next generation.  But that's the long run, and you can only pass culture
along if the old generation lives long enough to do it.  So balance is
necessary--up to the point where it becomes impossible.  As they say
around here, Life's a Beach, and then you Dry.

Well, that's it for topic 1.  Let's see, what's our next topic?

Does Dark Matter Really Exist?

This article is by one of those so-called "mavericks" of science, named
Mordehai Milgrom.  Every science needs a few mavericks.  Even computer
science.  Know any mavericks?

Some mavericks turn out to be wrong, and we call them crackpots.
Some turn out to be right, and we call them visionaries.  Some
mavericks go marching right up the middle, and we don't yet know if
they'll turn out to have been right or wrong.  Often they turn out
to be wildly right about some things, and wildly wrong about others.

If they're lucky, people consider their foibles to be less important
than their contributions.  We don't much mind that Einstein was wrong
about quantum mechanics.  He turned out to be right about the fact that
Newton was wrong about physics.

Anyway, this Milgrom fellow is proposing that Newton is even wronger
than Einstein thought.  He's telling a bunch of cosmologists that
when they look for the dark matter that holds galaxies together,
they're seeing something that isn't there.  Or more precisely, they're
XXX
*not* seeing something that isn't there.  He proposes that the
data that most people take to be indicative of the presence of
dark matter may be more simply explained by tweaking Newton's laws
of gravitational acceleration.  In fact, he's been proposing this
for about 20 years, which is more than long enough to earn a star
in the crackpot sidewalk of fame.

But oddly enough, Milgrom has the respect of the scientific community,
even when they don't agree with him.  I highly recommend Milgrom's
approach to anyone who would want to introduce a revolutionary open
source product.  His approach is simply to be humble, and to not
overstate his arguments.  He says, "This might be an alternative
explanation of the facts."  He says, "I could be wrong."  By not
claiming more than he does, he separates his ego out from the idea.

And the other scientists respond positively to this--or at least, not
negatively.  You really ought to read what the dark matter scientists
say in rebuttal.  Their sidebar is entitled, "Not a Bad Idea".

Just because they don't think it's a bad idea doesn't mean they think
it's a good idea, or even a complete idea.  But Milgrom doesn't give
them a handle by which to reject it completely.  Sometimes the dogs
aren't barking simply because there aren't any other dogs to bark at.

So, just as with dark matter itself, it's what you don't see that
is often the most important.  People sometimes think that Perl is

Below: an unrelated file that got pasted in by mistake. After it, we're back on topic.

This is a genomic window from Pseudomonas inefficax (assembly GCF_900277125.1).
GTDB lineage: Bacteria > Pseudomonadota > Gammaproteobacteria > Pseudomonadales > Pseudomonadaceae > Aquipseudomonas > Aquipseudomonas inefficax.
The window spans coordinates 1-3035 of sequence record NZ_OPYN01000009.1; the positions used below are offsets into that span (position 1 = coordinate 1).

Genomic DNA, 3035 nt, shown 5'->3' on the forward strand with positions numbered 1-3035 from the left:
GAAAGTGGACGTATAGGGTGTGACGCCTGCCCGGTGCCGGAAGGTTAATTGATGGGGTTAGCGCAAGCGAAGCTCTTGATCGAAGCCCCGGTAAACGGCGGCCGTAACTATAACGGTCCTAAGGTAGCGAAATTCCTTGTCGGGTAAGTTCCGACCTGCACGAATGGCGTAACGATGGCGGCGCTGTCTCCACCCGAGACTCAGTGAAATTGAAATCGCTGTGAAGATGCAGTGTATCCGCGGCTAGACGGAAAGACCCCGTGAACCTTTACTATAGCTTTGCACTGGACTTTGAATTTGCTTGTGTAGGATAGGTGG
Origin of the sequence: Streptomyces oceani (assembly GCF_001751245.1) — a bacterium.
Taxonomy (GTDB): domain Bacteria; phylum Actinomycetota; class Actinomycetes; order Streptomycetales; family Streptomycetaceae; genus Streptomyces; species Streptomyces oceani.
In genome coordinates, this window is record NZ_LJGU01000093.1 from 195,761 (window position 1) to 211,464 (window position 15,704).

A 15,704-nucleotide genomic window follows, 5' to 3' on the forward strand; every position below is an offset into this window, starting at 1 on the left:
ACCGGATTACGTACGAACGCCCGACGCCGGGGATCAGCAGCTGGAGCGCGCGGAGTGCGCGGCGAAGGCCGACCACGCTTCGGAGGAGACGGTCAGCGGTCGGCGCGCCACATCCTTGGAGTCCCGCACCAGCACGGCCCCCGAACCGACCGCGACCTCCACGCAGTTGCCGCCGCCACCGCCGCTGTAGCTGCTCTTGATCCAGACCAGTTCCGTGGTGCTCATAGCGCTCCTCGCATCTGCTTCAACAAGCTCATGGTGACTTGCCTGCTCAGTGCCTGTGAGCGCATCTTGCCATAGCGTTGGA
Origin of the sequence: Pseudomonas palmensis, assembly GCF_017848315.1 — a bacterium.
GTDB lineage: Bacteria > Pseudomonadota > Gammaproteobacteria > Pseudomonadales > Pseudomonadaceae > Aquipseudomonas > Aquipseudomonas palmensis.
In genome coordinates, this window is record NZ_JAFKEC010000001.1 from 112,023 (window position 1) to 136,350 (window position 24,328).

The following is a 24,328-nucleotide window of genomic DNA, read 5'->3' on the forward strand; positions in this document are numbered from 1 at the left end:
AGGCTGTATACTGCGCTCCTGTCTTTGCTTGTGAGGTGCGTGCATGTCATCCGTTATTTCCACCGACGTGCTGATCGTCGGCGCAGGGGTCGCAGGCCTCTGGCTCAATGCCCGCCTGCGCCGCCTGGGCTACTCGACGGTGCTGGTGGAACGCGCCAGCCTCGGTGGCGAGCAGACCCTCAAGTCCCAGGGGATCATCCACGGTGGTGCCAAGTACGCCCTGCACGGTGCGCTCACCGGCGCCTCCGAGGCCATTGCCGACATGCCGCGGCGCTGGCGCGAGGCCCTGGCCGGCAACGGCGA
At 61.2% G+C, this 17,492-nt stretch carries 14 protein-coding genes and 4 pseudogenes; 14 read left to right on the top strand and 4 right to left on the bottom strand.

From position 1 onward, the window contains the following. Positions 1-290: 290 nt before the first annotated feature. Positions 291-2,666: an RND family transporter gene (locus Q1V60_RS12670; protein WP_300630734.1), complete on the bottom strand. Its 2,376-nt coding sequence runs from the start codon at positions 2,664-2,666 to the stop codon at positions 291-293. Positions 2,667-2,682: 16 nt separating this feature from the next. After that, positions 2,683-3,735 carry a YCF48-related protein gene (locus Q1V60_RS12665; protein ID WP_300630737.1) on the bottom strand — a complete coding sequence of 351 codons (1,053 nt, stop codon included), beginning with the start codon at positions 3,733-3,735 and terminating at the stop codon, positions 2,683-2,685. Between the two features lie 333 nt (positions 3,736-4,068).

cluttered, and in a few ways it is.  We're working on that for Perl 6.
But it's still largely true that much more has been left out of Perl
than has been put in.  What passes for simplification in other languages
is often oversimplification in my estimation.

But let me say that I could be wrong.  Occam's Razor was never
very sharp.  We claim that science is about knowledge, but that's
an inadequate view.  It's as much about ignorance as it is about
knowledge.  It's only when we admit our ignorance that we learn
anything new.

I think the biggest compliment I've gotten so far about Perl 6 was
from someone on Slashdot who said, "I'm surprised that Larry
has been able to escape his preconceptions as well as he has."

But you should know that I've always valued seeing straight above
almost anything else.  As a hobbit once said, "I saw what I saw, and
I saw what I didn't."  Seeing what's not there is one of the most
important skills for a language designer.

Well, enough that dark matter.  But continuing on in the vein of
important things you can't see, our next article is entitled,

The Ocean's Invisible Forest

It's said you sometimes can't see the forest for the trees, but in
this case, you can't see the forest for the water.  Human beings
are provincial at the best of times, so we naturally like mammals
better than reptiles, and reptiles better than bugs, and bugs better
than slugs.  But at least we see all of those regularly because we
live on dry land.  Or wet land, in the case of slugs.

But you don't see much phytoplankton unless you live on the oceans, or
go out on one of Neal Bauman's Geek Cruises.  Which I heartily recommend,
by the way.  Or you can just do like I did yesterday and look out your
window at the water in the marina, which has a nice green bloom in it.

Turns out that, although phytoplankton are only about 1% of the
world's photosynthetic biomass, they accomplish far more than their
fair share of photosynthesis.  In fact, they slurp up just about as
much CO2 out of the atmosphere as all the other plants combined.
And the odd thing is that their photosynthetic production is not
constrained by the availability of either carbon dioxide or sunlight.
Or water, obviously.  What constrains their growth is the trace amount
of iron that blows into the water as dust, because the phytoplankton
incorporate iron into an important catalyst.

Now the really interesting thing from an ecological point of view is
that we now potentially have a way to suck down large amounts of CO2
into the deep oceans by just distributing trace amounts of iron into
the oceans.  This is not only doable, it's done-able.  I mean, it's
already been done.

Whether we *ought* to do this is another question, but that's more